I want to encourage you to get a hold of a couple of the T4G talks, particularly R.C. Sproul’s and John MacArthur’s sermons. It doesn’t matter who you are – male, female, teen, adult, called to ministry in the church or called to ministry in the workplace, mom, dad, pastor, writer, or random person stumbling across this blog. I’m certain that I could receive some backup on that statement from many others, particularly one young guy who went with my group last week after an original member couldn’t attend. He told me he was a completely different person. His thinking had changed. A passion for learning was lit in his heart.

I have that same desire for everyone who reads this blog now. I want the gospel to be clearly proclaimed. I want people to have a fire lit in their hearts. My desire is that God can work in you to create kindling that His Holy Spirit can light aflame.

// get together for the gospel resources //

Still Together

April 17, 2008 — 2 Comments

Well, at night I cannot log onto the internet in this hotel. I guess with 5000 men logging onto their Macbook Pros, it ties things up. So, I just wanted to drop you readers a note to let you know that I’m taking good notes, tons of pictures, and having a fantastic time. We’ve received so many free books – around 15, I believe. So I’m excited to hear John Piper this morning along with C.J. Mahaney, then start heading home so I can debrief, download the messages, and start reading and writing. God bless.

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T4G Opening Session

April 15, 2008 — 1 Comment

The sound of 5000 men singing hymns is astounding. It’s overwhelming. It’s powerful. It’s loud. It truly overcomes you as you see thousands of men worshiping the savior, celebrating the cross, and rejoicing in our salvation. Looking around, I am greatly encouraged.

This day has been filled with so many experiences. Our group has seen God work in amazing ways, placing people in our lives at just the right time, or having someone speak a word at just the right moment. God’s power is clearly evident.

Ligon Duncan

Our culture is anti-doctrinal – or at least it believes itself to be. We, on the other hand, must understand that truth is for joy, and truth is for growth. We are commanded to live the truth.

A great truth that we learned in this session is that practice is inextricably tied to doctrine (or lack thereof.) The teaching of good doctrine promotes godliness in our livies. Truth does matter because theology is for our life. It guides our actions.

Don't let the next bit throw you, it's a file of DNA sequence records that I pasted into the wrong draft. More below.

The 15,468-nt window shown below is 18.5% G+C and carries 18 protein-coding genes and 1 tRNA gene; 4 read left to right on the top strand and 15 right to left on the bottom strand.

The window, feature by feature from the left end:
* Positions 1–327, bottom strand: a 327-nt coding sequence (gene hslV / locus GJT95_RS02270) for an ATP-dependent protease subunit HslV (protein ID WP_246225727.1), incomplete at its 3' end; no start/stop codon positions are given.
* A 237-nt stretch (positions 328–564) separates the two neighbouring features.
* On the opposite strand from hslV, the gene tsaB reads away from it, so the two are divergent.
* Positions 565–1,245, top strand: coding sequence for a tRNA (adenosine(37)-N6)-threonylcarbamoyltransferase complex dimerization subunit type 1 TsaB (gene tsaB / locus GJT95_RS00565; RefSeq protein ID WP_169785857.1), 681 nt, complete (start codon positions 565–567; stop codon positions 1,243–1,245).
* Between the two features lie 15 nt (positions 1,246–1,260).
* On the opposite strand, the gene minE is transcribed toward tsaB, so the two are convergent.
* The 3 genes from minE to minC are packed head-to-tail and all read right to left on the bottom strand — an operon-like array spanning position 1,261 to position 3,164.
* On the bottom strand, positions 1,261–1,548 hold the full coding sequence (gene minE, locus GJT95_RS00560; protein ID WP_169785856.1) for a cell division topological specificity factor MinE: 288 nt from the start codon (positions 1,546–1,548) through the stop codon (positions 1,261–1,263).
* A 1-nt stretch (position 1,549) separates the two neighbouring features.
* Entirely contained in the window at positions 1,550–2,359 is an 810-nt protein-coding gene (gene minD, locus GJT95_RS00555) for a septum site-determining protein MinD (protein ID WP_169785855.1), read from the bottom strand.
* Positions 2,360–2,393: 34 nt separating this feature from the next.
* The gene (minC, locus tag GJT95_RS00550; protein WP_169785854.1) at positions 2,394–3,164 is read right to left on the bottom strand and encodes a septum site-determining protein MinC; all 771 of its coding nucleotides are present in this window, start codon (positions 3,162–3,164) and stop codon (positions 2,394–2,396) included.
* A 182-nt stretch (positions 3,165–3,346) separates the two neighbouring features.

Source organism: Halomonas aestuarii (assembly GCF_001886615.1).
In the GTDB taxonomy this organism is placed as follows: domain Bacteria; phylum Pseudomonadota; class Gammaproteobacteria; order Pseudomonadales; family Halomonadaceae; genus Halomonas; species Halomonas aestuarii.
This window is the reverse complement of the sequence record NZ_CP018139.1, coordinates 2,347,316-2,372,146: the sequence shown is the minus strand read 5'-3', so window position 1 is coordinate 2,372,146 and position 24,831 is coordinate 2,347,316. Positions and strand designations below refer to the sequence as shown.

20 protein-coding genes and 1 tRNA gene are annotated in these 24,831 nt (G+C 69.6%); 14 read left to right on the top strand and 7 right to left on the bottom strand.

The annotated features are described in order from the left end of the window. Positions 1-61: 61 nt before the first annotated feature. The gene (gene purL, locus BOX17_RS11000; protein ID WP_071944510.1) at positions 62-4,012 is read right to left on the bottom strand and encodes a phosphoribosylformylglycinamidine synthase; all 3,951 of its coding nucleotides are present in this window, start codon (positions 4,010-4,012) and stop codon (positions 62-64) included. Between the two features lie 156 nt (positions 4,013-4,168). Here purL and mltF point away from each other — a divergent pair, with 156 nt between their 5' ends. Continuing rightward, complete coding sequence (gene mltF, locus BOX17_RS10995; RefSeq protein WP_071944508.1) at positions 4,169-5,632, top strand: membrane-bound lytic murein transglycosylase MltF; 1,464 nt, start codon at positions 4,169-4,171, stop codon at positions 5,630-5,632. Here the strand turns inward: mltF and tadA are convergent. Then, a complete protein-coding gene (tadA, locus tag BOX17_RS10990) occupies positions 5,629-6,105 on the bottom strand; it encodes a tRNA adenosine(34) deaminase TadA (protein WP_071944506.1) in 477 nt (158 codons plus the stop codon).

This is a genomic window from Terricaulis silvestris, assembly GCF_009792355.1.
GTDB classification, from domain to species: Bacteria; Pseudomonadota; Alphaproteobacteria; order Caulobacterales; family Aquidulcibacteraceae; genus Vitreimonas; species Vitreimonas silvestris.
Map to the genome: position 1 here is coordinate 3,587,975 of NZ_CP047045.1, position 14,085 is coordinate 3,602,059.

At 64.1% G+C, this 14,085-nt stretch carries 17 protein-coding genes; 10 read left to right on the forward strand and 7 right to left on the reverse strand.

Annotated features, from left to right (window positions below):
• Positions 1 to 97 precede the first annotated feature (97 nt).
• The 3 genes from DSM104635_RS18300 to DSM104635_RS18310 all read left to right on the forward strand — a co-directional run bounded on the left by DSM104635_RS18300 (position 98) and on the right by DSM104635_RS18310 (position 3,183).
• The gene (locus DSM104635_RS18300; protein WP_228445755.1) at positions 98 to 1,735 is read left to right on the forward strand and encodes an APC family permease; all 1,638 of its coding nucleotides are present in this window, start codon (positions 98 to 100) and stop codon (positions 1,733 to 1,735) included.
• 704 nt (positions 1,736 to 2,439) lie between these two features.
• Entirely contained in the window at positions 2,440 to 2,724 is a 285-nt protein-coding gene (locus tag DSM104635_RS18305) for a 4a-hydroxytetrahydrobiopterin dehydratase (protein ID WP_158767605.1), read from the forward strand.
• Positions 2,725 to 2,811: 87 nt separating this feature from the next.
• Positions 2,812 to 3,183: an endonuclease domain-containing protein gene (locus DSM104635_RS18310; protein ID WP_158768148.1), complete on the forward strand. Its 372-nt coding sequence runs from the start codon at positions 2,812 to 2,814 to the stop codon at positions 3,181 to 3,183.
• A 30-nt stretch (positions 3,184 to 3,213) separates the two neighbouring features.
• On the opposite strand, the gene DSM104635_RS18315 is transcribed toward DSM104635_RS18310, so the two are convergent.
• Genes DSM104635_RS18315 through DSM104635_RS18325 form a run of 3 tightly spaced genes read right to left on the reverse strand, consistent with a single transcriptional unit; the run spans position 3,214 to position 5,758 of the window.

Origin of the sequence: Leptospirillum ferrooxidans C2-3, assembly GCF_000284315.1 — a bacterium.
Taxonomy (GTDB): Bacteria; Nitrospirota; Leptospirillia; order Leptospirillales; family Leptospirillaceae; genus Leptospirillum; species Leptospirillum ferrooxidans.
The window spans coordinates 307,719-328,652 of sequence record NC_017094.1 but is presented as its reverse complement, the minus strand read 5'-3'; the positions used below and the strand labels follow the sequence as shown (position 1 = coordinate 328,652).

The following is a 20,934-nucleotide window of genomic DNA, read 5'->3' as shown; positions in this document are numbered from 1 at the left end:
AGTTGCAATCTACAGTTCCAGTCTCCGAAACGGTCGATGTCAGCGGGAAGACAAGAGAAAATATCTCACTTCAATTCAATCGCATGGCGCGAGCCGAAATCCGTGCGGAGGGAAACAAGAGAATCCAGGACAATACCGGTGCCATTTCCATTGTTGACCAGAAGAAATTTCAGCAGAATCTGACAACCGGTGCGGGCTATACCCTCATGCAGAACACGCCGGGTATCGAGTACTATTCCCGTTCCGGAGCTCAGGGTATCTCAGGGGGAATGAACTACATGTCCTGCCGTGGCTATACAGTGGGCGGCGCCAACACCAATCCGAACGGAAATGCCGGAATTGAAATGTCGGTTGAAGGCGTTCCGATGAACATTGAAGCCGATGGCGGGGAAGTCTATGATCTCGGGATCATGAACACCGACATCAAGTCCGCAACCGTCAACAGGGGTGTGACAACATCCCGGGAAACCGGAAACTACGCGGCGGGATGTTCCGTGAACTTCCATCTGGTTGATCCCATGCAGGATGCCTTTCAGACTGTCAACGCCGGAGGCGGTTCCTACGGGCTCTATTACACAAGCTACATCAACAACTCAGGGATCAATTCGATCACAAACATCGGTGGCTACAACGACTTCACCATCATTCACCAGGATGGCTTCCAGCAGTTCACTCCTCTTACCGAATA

C.J. pointed out in the panel time afterward, and has many times said this, that we must be affected by what we hear, what we sing, and what we teach. But in order to be affected by the gospel, we must understand the doctrine behind it. His passion stems from his knowledge.

The four points that Ligon Duncan ended with were:

1. Doctrine is for God’s glory
2. Doctrine is for our assurance
3. Doctrine is for marriage (Ephesians 5:25)
4. Doctrine is about joy (Philippians 3:1)

Thabiti Anyabwile

I will have to spend more time on Thabiti at a later date. His message was powerful, and received a standing ovation as he was seated. I’m certain that many in the auditorium had trouble hearing him throughout the session, particularly in the section I was seated in. But by God’s grace I was able to take some detailed notes, which I’d like to share in a separate post at a later date. However, one of his opening statements may give you just a glimpse into what is in store (or you can just head to Tim Challies site for a summation of the message.)

“Race, like unicorns,” said Thabiti, “does not exist.”

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“Can you spare a man 50 cents?”

Well, we’re in Louisville. Here, together for the gospel, excited, and looking forward to great things yet to come. But we’ve been hit already by our host city. Just one walk down the streets shows someone the emptiness, the brokeness, and sin of a city – and of this world. It’s thrown in your face as you’re asked for 50 cents on every corner. You have to move aside for the drunk guy on the street. You have to avoid the dark alley. You feel uncomfortable in the bright lights and blaring music.

This world needs one thing: the gospel. We’re here and we have it.

Taking Off

I wrote in my journal today that “the weather is perfect. Hopefully it’s a sign of things to come. I’m excited.” I’m excited about what God is going to do through me and those with me. He’s provided us with some beautiful surroundings, great friends, and his constant voice. He’s speaking to us this week, as always.

The fun stories are many, from seeing a man in handcuffs arguing with police in Maryland, wild turkeys grazing in Kentucky, a goat loose on the side of the road in West Virginia, and hilarious conversations and stories in the van.

But on the serious side, we’ve talked on topics ranging from Rob Bell to reading, from small groups to apologetics. It’s been awesome, and although the conference hasn’t even started yet, I’ve learned so much. There is so much more to come.

I hope that through this week the my grip on the gospel will grow stronger – and that I will begin to share that passion with many others around me.

Preachers Of The Cross

April 12, 2008 — 2 Comments


The dedication page of Preaching the Gospel reads: For the next generation of preachers of the cross. Not preachers of baptism. Not preachers of spiritual gifts. Not preachers of covenants. Not preachers of methods. Not preachers of non-essentials. Preachers of the cross.

It’s not that baptism, spiritual gifts, or covenants are bad things. The point is that we should be united on the Main Thing – the gospel. Less than a week remains before the opening session of Together For the Gospel 08. It is a conference not “to showcase our differences,” as Mark Dever says, but to “highlight what we agree on–we came together for the gospel.” I will be there, joining with hundreds of others uniting together in the gospel.

A.W. Tozer is quoted in preface to Preaching the Cross, saying “one hundred worshipers meeting together, each one looking away to Christ, are in heart nearer to each other than they could possibly be were they to become ‘unity’ conscious and turn their eyes away from God to strive for closer fellowship.” Our declaration should like Paul: “Far be it from me to boast except in the cross of our Lord Jesus Christ, by which the world has been crucified to me, and I to the world.”